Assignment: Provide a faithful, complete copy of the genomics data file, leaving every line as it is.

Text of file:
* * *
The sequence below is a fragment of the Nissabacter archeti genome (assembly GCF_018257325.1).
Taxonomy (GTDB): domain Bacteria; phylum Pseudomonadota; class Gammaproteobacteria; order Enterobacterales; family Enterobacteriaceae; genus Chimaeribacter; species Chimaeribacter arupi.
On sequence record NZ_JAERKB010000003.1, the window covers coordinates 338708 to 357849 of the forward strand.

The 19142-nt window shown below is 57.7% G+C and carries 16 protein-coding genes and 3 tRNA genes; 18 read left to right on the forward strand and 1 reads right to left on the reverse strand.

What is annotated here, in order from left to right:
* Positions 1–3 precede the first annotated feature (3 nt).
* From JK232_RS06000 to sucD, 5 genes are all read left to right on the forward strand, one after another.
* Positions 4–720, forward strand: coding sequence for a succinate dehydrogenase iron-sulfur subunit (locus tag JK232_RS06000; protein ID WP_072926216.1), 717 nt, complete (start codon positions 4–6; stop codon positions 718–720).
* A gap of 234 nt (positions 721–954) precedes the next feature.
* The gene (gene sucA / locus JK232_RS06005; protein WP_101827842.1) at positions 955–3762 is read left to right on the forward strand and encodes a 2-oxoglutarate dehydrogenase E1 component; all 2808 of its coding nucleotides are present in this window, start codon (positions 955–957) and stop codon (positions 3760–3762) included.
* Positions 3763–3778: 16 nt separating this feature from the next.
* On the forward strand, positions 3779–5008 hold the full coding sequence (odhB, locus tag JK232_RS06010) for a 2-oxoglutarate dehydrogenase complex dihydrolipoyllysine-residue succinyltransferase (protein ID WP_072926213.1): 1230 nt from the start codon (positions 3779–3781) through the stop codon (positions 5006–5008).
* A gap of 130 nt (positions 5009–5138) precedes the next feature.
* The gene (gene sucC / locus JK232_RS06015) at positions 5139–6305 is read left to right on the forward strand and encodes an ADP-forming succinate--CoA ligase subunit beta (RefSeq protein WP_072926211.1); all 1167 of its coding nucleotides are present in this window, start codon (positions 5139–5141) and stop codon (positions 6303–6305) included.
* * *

The sequence below is a fragment of the Nissabacter archeti genome (assembly GCF_018257325.1).
Taxonomy (GTDB): domain Bacteria; phylum Pseudomonadota; class Gammaproteobacteria; order Enterobacterales; family Enterobacteriaceae; genus Chimaeribacter; species Chimaeribacter arupi.
On sequence record NZ_JAERKB010000003.1, the window covers coordinates 338708 to 357849 of the forward strand.

The 19142-nt window shown below is 57.7% G+C and carries 16 protein-coding genes and 3 tRNA genes; 18 read left to right on the forward strand and 1 reads right to left on the reverse strand.

What is annotated here, in order from left to right:
* Positions 1–3 precede the first annotated feature (3 nt).
* From JK232_RS06000 to sucD, 5 genes are all read left to right on the forward strand, one after another.
* Positions 4–720, forward strand: coding sequence for a succinate dehydrogenase iron-sulfur subunit (locus tag JK232_RS06000; protein ID WP_072926216.1), 717 nt, complete (start codon positions 4–6; stop codon positions 718–720).
* A gap of 234 nt (positions 721–954) precedes the next feature.
* The gene (gene sucA / locus JK232_RS06005; protein WP_101827842.1) at positions 955–3762 is read left to right on the forward strand and encodes a 2-oxoglutarate dehydrogenase E1 component; all 2808 of its coding nucleotides are present in this window, start codon (positions 955–957) and stop codon (positions 3760–3762) included.
* Positions 3763–3778: 16 nt separating this feature from the next.
* On the forward strand, positions 3779–5008 hold the full coding sequence (odhB, locus tag JK232_RS06010) for a 2-oxoglutarate dehydrogenase complex dihydrolipoyllysine-residue succinyltransferase (protein ID WP_072926213.1): 1230 nt from the start codon (positions 3779–3781) through the stop codon (positions 5006–5008).
* A gap of 130 nt (positions 5009–5138) precedes the next feature.
* The gene (gene sucC / locus JK232_RS06015) at positions 5139–6305 is read left to right on the forward strand and encodes an ADP-forming succinate--CoA ligase subunit beta (RefSeq protein WP_072926211.1); all 1167 of its coding nucleotides are present in this window, start codon (positions 5139–5141) and stop codon (positions 6303–6305) included.